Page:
Home » Best Songs » Top 10 Songs About New Beginnings

Top 10 Songs About New Beginnings

Sometimes we just need to shake things up a bit and change direction. But we might just need that little bit of encouragement to make the change. It can be a worrying time, wondering if it is the right thing to do.

You might not think that songs about new beginnings can help or mean anything. After all, they are just songs and not real experiences in most cases. But one of the songs on this list was the little nudge I needed to make a huge change in my life. More about that later.

A Difference

Change can make a difference and be positive if it is the right change. But, there is only one person who can decide that – you. You know if you are stuck in a bit of a rut and can see no way out.

New beginnings can mean a range of varying situations. It can be changing jobs, location, or even the country you live in. It can just be about making yourself a better, more caring person.

Whatever new beginning you are considering, it might be mentioned in this list. Let’s take a look at some songs about new starts and beginning again. So, why not kick things off with music’s very own Poet Laureate?

Songs About New Beginnings

Top 10 Songs About New Beginnings

New Morning by Bob Dylan

This is the title track of the New Morning album that Dylan released in 1970. It has a slightly different slant from many Dylan songs. He is not being cynical, critical, or cryptic with his lyrics. He is almost in a celebratory mood and makes references to scenes you might see yourself in the countryside. 

Consequently, you could even call it lighthearted. It sounds a bit like the country-style Dylan on John Wesley Harding. Rather than the album that preceded this, which took so much criticism, Self-Portrait.

That album included plenty of Pop songs covers, folk songs, and even instrumentals. He said the Self-Portrait album was “somewhat of a joke” trying to end the “prophet of his generation nonsense,” as he put it.

So, what’s it about?

It is a song about renewal and everything being new around him, including a developing relationship. And, he returns to that familiar nasal-sounding voice. Discarding the over-countrified lilt, he developed on some of his other albums. This is Dylan in a positive mood looking forward to the future.

(Just Like) Starting Over by John Lennon

John and Yoko had separated for a while. During that time, John started a relationship with his assistant. The separation lasted for about 18 months, and after they were reunited, this and other songs were the results.

In some ways, the song is a return to his early music roots with its 50s-style sound and feel. It even sounds like you might have heard him play it at The Star Club in Hamburg. That’s the sort of song it is. It was taken from the album of the same name.

The song talks of a reborn relationship, and he is looking towards the future with this new beginning with Yoko. “Starting Over” was released on 27th October 1980, the very same day that a demented moron was allowed to buy the gun that shot and killed him a few weeks later.

Out On The Weekend by Neil Young

Some albums are momentous. As soon as you hear it, you know it. This track was taken from one such album, Harvest. It was an album that brought us “Heart Of Gold” and “Old Man.”

Out On The Weekend” was the opening song on the album and nicely sets the scene for what was to come. It has a country feel to it, much different from the guitar-heavy sound of Crazy Horse which was very different. This song and the album it is from put Neil Young firmly on the music map.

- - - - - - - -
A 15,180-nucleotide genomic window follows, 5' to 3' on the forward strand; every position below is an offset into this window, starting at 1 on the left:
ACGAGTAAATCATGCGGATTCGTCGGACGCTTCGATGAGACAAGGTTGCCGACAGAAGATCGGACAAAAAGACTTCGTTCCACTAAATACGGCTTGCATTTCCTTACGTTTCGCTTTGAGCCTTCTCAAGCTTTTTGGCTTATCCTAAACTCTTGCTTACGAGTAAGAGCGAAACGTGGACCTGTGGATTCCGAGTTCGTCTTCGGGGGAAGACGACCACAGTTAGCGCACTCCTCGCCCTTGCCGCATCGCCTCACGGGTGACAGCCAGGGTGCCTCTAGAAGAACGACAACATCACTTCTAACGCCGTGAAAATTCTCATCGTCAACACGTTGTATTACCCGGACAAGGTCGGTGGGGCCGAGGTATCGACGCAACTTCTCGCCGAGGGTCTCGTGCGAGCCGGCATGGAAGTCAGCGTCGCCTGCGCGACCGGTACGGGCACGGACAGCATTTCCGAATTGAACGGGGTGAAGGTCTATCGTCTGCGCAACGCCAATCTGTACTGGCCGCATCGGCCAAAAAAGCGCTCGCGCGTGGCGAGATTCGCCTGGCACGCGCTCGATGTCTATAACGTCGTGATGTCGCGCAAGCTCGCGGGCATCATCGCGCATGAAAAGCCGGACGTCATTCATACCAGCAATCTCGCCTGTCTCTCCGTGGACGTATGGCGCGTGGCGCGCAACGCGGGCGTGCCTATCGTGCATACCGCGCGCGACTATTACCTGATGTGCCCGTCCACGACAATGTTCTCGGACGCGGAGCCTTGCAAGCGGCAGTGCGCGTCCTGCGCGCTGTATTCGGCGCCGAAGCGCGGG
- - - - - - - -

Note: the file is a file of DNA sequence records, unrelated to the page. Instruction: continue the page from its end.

The song is an autobiographical statement, painting a picture of him as he chases his dream of becoming a musician. In a way, it is a song about being on the road and lonely and him wishing he could start again and settle down somewhere. “Find a place to call my own and try to fix up – Start a brand new day.”

I’ll Follow The Sun by The Beatles

This is one of the lesser-known Beatles songs that is often confused with George Harrison’s later offering “Here Come The Sun,” which we will look at later. It was written by Paul McCartney when he was only about 16 and included in their 1964 album, Beatles for Sale.

It is a simple little song about leaving and starting a new life. Following the sun, or in other words, following your dream. The inclusion in Beatles for Sale might be surprising given how many years previously it had been written. 

When asked, McCartney said that they always wanted each track on an album to sound different from the next track. They didn’t want to fall into the “Diana Ross and The Supremes trap,” as he called it. You know, where everything just sounds the same.

Brand New Day by Sting

This is the final track on his sixth solo album of the same name, Brand New Day. Released in 1999, it was performed in New York as the new millennium arrived and the clock struck midnight.

This is one of those songs about hope for the future and the optimism of that brand-new day when everything is possible. It tells us to “Turn the clocks to zero.” In other words, start over with a clean slate. There is some very nice harmonica played on the track. It should be good; it’s Stevie Wonder playing it.

I Can See Clearly Now by Johnny Nash

This is a song that has two meanings. It is about hope, but it is also about looking forward to a new beginning. “I can see clearly now the rain is gone – I can see all obstacles in my way – Gone are the dark clouds that had me blind – It’s gonna be a bright, bright sun shiny day.”

It was taken from his album of the same name, I Can See Clearly Now. Nash had spent some time in Jamaica, where he had seen Bob Marley. You can hear the influence of that trip as this song has a heavy reggae influence. 

It was recorded in London and released in 1972, and reached #5 in the UK but was #1 in America. That made it the first reggae song to make it to the top spot. It has a song that has endless appeal and has been covered by many artists. One of the most popular songs about new beginnings.

Feeling Good by Nina Simone

Some years ago, I was in a discussion with a female singer and some others about how best to perform a song. I happened to say to her, “Listen to Nina Simone and her style.” The singer said, ‘“Who?” Discussion ended.

In case any of you don’t know…

Nina Simone was one of the greats, and not only in the jazz world. She could turn her soulful voice to just about everything. This is a song from a 60s musical that was included in her excellent album, I Put A Spell On You.

It was written by two English composers, Leslie Bricusse and the incredibly talented Antony Newley. The album was released in 1965 and reached #9 in the UK but only made #99 in America.

That may have had something to do with her very outspoken views on the need for equality and Civil Rights in America. She was a very vocal supporter, and at the time, it wasn’t appreciated.

This song is a reflection of that struggle…